Construction’s seasonal slowdown continued in December.
The latest Labour Force Survey (LFS) data issued by Statistics Canada on January 7 shows a drop in industry employment of 22,900 workers (-1.6%) for the month. December marks the fourth month in a row in which construction has shed jobs; a trend mostly attributable to the limited seasonality that still exists in some segments of the industry.
Statistics Canada collected data for its December LFS during the week of December 5 to 11. The seasonally adjusted employment data for all industries recorded at the time showed a jump in employment of 55,000 (+0.3%). The overall national unemployment rate was little changed at 5.9% in December. That figure was slightly above its pre-pandemic February 2020 level (5.7%), and within 0.5 percentage points of the record low of 5.4% observed in May 2019.
Public health measures in place across the country during the reference week were largely similar to those in place in November and were among the least restrictive seen during the pandemic.
Critically, the widespread emergence of the Omicron COVID-19 variant, and any resulting adjustments to public health measures, occurred after the December reference week.
Construction metrics surpass 2020 levels, but remain short of 2019 highs
Construction employment in December 2021 was 3.9% higher (+54,600 workers) than a year previous. However, the industry remains 2.4% short (-35,600 workers) of 2019 levels, when it reached record totals.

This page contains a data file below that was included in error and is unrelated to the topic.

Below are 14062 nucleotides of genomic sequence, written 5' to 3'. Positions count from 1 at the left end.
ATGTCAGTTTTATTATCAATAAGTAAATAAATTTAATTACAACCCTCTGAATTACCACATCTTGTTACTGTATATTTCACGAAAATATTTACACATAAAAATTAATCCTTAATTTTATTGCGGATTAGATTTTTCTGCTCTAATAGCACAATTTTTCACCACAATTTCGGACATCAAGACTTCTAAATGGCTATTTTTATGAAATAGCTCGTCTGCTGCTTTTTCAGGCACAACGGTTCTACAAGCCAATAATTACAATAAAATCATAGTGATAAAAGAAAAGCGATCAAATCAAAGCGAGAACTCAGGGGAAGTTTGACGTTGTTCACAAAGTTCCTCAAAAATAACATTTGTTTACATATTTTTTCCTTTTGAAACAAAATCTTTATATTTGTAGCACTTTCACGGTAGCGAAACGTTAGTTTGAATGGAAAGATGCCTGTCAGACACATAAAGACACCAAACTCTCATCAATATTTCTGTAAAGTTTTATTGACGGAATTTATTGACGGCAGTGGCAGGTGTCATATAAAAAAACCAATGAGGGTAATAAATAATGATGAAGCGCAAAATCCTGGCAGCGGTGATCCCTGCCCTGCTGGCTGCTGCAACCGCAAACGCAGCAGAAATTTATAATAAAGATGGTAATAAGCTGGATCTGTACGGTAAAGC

Every province except British Columbia (+1.8%) and Prince Edward Island (unchanged) saw construction employment decline in December.
Newfoundland and Labrador experienced the steepest decline at just under 11%, with Nova Scotia (-9.5%) and New Brunswick (-5.1%) also seeing sharp drops. The remaining provinces all reported month-to-month declines of less than 3%.
Compared with December 2020, employment levels were notably lower in British Columbia (-3.8%), Nova Scotia (-3.4%), and (-0.7%) Manitoba, and significantly higher in Quebec (14.2%), New Brunswick (14.2%), Saskatchewan (12.2%), and Newfoundland and Labrador (9.3%).
The remaining provinces reported annual employment gains of 6% or less.
Construction’s national unemployment rate increased by 0.5 percentage points to 5.1% in December, but remains 3.6 percentage points below December 2020 levels and 1.4 points below 2019 levels. Most provinces saw increases in their industry unemployment rates in December, with only Nova Scotia, Alberta, British Columbia, and Ontario reporting decreases.
Prince Edward Island experienced the largest rise in percentage points (+9.3%), despite employment remaining unchanged from November levels. Newfoundland and Labrador also reported a notable rise – of 5.2 percentage points – from November levels. The remaining provinces reported gains in the unemployment rate of less than 4 percentage points.
Finally, national hours worked increased in December, rising 1.9% from November levels. Newfoundland and Labrador (-12.9%), Ontario (-2.2%), and Alberta (-1.2%) were the only provinces to report month-over-month declines. British Columbia reported a sizeable increase of 14.5%, while the other provinces reported more modest gains.
Compared to December 2020, total hours worked increased 6.6%. Hours have yet to return to pre-COVID levels but are within 1.5% of those reported in December 2019.